the whole gun control argument actually manages to be uglier than any other culture war brouhaha outside of abortion. i can understand why, but it still amazes me just how ugly it can get.

  • dhex||

    oh, to clarify, i wasn't pointing to this exchange as an example of ugliness. there are plenty of examples out there.

  • ||

    dhex,

    I can actually articulate principles that explain why marriage can expanded to include gay couples, but not polygamous groupings, and without calling for the abolition of marriage. Would you like me to?

    On the other hand, when you're arguing about parity between private citizens and the military, or you think "what part of shall not be infringed don't you understand?" is a comprehensive statement about the appropriate limits of private weapons ownership, then you are making a claim that there is no principled way to distinguish between owning a shotgun and owning a grenage, howitzer, or nuke.

  • ||

    "Hiding things is a sign that you're not willing to communicate openly with your neighbors.

    I don't flash the cash in my pocket nor the limit on my credit cards. Just the sneeky one that I am I guess."

    Well I guess as an anonymous poster I deserve that answer, but it is hardly the same thing.


    Juan Carlos Espina

  • ||

    Hmmm...after reading Virginia Postrel's newly-posted essay at Cato Unbound I'm not so sure this is all that *positive*. Doctrinaire libertarianism (which says that something is bad because it infringes on a natural right) is out; empirical libertarianism (which says that something is bad because it produces bad results) is in.



    Well, "empirical libertarianism" works to a degree...the degree to which people listen to such claims before Mothers Against Evil and the Committee for Good Christian Living and "common sense" take over the discussion. (Or until the claims conflict with their own ideological leanings and are so rejected.)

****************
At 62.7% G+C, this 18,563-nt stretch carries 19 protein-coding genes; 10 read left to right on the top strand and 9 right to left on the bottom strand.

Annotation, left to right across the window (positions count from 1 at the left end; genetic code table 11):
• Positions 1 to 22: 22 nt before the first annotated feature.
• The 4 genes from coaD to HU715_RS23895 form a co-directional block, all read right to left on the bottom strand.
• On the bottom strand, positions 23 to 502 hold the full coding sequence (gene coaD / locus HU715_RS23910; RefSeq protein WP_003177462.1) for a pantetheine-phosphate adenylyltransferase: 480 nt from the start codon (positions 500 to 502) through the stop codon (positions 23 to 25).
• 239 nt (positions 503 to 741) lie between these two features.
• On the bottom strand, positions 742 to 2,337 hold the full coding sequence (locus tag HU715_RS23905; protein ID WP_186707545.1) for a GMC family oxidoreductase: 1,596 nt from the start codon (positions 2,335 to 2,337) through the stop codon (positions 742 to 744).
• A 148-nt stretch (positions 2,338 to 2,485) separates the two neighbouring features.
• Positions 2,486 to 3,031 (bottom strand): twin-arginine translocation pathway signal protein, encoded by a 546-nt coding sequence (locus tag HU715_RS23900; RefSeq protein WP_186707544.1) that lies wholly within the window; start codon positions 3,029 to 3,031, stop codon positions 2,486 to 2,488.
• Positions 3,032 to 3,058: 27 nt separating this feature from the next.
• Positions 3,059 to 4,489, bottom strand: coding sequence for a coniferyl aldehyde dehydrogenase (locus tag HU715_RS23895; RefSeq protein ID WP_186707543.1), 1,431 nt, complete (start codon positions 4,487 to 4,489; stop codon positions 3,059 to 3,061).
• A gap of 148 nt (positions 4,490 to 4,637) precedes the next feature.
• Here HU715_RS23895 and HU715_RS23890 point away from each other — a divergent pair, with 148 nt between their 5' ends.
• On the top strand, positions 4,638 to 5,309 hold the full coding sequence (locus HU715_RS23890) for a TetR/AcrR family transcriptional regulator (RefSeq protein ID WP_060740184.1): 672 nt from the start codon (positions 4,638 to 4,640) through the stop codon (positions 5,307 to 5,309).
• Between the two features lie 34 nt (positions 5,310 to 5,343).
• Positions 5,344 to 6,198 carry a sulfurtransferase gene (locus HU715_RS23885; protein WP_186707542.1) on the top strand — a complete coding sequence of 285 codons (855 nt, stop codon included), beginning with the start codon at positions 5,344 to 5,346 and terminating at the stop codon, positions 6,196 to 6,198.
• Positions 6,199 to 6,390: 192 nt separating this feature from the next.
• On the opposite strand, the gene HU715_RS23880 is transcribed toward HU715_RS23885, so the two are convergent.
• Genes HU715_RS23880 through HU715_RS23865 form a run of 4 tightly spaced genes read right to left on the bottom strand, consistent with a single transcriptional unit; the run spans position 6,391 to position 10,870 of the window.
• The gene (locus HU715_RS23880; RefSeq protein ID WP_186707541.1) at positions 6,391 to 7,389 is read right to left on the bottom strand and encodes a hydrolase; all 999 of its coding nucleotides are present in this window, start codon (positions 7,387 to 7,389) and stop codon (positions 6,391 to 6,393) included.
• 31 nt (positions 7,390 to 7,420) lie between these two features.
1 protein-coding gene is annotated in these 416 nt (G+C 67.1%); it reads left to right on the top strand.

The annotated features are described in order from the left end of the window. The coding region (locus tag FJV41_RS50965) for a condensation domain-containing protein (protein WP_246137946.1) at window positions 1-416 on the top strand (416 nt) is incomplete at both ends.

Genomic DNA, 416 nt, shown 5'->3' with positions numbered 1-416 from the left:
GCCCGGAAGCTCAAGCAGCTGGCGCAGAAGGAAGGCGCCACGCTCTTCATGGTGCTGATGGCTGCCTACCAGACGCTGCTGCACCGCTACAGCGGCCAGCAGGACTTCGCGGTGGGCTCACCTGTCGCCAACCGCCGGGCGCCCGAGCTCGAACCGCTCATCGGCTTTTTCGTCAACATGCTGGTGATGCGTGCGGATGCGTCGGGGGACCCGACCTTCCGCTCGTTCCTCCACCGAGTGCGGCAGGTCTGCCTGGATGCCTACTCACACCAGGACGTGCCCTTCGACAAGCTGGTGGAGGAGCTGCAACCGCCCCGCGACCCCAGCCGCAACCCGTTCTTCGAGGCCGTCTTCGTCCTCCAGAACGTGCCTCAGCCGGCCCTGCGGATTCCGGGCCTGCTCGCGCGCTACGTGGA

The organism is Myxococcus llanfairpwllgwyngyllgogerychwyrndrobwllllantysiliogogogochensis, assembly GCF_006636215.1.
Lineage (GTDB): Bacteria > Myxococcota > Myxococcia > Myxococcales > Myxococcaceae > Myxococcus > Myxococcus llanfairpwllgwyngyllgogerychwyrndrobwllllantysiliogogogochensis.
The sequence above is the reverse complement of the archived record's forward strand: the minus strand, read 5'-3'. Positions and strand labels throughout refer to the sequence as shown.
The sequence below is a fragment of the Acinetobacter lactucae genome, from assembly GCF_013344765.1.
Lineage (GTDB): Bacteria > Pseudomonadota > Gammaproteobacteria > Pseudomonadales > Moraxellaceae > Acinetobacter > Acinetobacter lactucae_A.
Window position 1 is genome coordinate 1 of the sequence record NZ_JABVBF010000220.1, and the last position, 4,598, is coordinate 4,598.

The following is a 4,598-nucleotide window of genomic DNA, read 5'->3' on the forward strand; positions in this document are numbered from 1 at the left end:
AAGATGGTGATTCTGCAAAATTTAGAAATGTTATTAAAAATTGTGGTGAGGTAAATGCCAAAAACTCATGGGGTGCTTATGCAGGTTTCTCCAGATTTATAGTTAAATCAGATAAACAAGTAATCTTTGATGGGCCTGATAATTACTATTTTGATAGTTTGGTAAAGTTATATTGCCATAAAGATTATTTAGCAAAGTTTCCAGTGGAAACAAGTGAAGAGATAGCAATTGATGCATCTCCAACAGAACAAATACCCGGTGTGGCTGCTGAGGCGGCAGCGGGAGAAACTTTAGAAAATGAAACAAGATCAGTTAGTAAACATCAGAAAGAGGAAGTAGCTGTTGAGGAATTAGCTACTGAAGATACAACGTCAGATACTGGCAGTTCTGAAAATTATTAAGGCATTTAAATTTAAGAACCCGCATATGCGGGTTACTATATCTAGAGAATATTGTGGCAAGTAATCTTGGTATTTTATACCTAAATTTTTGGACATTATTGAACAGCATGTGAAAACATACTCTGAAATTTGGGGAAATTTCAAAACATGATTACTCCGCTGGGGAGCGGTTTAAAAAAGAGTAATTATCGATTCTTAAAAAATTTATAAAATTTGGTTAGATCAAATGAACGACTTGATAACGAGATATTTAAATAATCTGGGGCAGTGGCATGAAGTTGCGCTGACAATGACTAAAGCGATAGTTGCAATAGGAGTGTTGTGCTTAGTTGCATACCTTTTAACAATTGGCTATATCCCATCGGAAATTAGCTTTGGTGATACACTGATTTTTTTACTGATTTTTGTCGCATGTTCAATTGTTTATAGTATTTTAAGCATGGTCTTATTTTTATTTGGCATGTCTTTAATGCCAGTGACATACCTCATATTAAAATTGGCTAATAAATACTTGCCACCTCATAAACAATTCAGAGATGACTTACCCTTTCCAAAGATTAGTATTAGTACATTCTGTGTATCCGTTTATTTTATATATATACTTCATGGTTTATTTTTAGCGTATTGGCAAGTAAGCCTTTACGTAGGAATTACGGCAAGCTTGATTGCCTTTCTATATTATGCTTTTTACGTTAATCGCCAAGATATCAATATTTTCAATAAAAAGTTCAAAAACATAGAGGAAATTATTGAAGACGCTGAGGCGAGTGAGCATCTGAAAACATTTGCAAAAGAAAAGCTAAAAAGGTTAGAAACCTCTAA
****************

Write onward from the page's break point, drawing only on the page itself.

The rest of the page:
• LarryA||

    Many people have discussions on the usefulness of this or that law. This is irrelevant, since discussions on utilitarian terms always end in a zero-sum game. What IS important is if a certain law infringes upon a person's liberties - "liberties" as defined by the freedom to act as one pleases limited only by the same freedom held by others.

    I disagree on two grounds.

    1. There is certainly a usefulness argument. For instance, say that you have a war on drugs, spend vast resources and in cur great social pain, and end up with more drugs on the streets than before. Or (as in Britain) say that you ban firearms, destroy the "gun culture," and prohibit self-defense, and the violent crime rate and the gun crime rate skyrocket. It's a valid argument to say, "That approach isn't working. Let's try something else. And let's not copy that discredited approach elsewhere." It's also a much more persuasive argument for those not sharing the libertarian philosophy.